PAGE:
A brief perusal of social media largely finds accusation, name calling, and outrage instead of exploration, dialogue and debate. Not that any of the latter options were ever simple, straightforward, or successful, but somehow, somewhere, taking a stand has replaced extending a hand.
Thus, slightly more than a year ago, I was compared to an ignorant, cult leader by a person — a researcher and proponent of CBT — who’d joined an open discussion about a post of mine on Facebook. From there, the tone of the exchange only worsened. Ironically, after lecturing participants about their “ethical duties” and suggesting we needed to educate ourselves, he labelled the group “hostile” and left, saying he was going to “unfriend and block” me.
As I wrote about in my last blogpost, I recently received an email from someone accusing me of “hiding” research studies that failed to support feedback informed treatment (FIT). Calling it “scandalous,” and saying I “should be ashamed,” they demanded I remove them from my mailing list. I did, of course, but without responding to the email.
And, therein lies the problem: no dialogue.
For me, no dialogue means no possibility of growth or change — on my part or other’s. To be sure, when you are public person, you have to choose to what and whom you respond. Otherwise, you could spend every waking moment either feeling bad or defending yourself. Still, I always feel a loss when this happens. I like talking, am curious about and energized by different points of view.
That’s why when my Dutch colleague, Kai Hjulsted, posted a query about the same study I’d been accused of hiding, I decided to devote several blogposts to the subject of “negative research results.” Last time, I pointed out that some studies were confounded by the stage of implementation clinicians were in at the time the research was conducted. Brattland et al.’s results indicate, consistent with findings from the larger implementation literature, it takes between two and four years to begin seeing results. Why? Because becoming feedback-informed is not about administering the ORS and SRS — that can be taught in a manner of minutes — rather, FIT is about changing practice and agency culture.
(By the way, today I heard through the grapevine that a published study of a group using FIT that found no effect has, in its fourth and fifth years of implementation, started to experience fairly dramatic improvements in outcome and retention)
As critical as time and ongoing support are to successful use of FIT, these two variables alone are insufficient for making sense of emerging, apparently unsupportive studies. Near the end of my original post, I noted needing to look at the the type of design used in most research; namely, the randomized controlled trial or RCT.
In the evaluation of health care outcomes , the RCT is widely considered the “gold standard” — the best way for discovering the truth. Thus, when researcher Annika Davidsen published her carefully designed and executed study showing that adding FIT to the standard treatment of people with eating disorders made no difference in terms of retention or outcome, it was entirely understandable some concluded the approach did not work with this particular population. After all, that’s exactly what the last line of the abstract said, “Feedback neither increased attendance nor improved outcomes for outpatients in group psychotherapy for eating disorders.”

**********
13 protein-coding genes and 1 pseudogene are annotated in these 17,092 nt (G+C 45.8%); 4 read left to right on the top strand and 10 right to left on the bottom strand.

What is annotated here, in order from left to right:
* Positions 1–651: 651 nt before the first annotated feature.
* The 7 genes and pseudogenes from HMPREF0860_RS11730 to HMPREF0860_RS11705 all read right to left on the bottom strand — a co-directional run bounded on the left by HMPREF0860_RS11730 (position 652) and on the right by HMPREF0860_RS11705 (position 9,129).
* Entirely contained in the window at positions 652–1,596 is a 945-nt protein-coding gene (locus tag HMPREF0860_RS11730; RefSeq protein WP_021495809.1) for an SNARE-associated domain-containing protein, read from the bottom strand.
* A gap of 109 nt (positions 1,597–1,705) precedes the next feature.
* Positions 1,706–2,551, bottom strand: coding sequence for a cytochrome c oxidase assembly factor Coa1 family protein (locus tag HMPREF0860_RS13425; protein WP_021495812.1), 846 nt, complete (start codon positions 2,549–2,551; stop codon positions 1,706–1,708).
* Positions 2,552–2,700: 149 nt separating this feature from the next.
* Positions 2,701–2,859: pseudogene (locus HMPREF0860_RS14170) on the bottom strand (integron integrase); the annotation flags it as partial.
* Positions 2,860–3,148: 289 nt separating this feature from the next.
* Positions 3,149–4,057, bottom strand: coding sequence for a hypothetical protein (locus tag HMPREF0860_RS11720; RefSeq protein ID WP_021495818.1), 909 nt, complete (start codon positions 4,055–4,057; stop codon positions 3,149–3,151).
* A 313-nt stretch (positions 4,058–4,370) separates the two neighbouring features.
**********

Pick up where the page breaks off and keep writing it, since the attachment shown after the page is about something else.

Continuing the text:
But what exactly was “tested” in the study?
Read a bit further, and you learn participating “therapists … did not use feedback as intended, that is, to individualize the treatment by adjusting or altering treatment length or actions according to client feedback” (p. 491). Indeed, when critical feedback was provided by the clients via the measures, the standardization of services took precedence, resulting in therapists routinely responding, “the type of treatment, it’s length and activities, is a non-negotiable.” From this, can we really conclude FIT was ineffective?
More, unlike studies in medicine, which test pills containing a single active ingredient against others that are similar in every way except they are missing that key ingredient, RCTs of psychotherapy test whole treatment packages (e.g., CBT, IPT, EMDR, etc.). Understanding this difference is critical when trying to make sense of psychotherapy research.
When what is widely recognized as the first RCT in medicine was published in 1948, practitioners could be certain streptomycin caused the improvement in pulmonary tuberculosis assessed in the study. By contrast, an investigation showing one psychotherapeutic approach works better than a no treatment control does nothing to establish which, if any of, the ingredients in the method are responsible for change. Consider cognitive therapy (CT). Many, many RCTs show the approach works. On this score, there is no doubt. People who receive it are much better off than those placed on a waiting list or in control groups. That said, how cognitive therapy works is another question entirely. Proponents argue its efficacy results from targeting the patterns of “distorted thinking” causally responsible for maladapative emotions and behaviors. Unfortunately, RCTs were never designed and are not equipped to test such assumptions. Other research methods must be used — and when they have been, the results have been surprising to say the least.
In my next post, I will address those findings, both as they apply to popular treatment models such as CT and CBT but also, and more importantly, to FIT.
Stay tuned. In the meantime, I’m interested in your thoughts thus far.
Scott D. Miller, Ph.D.
Director, International Center for Clinical Excellence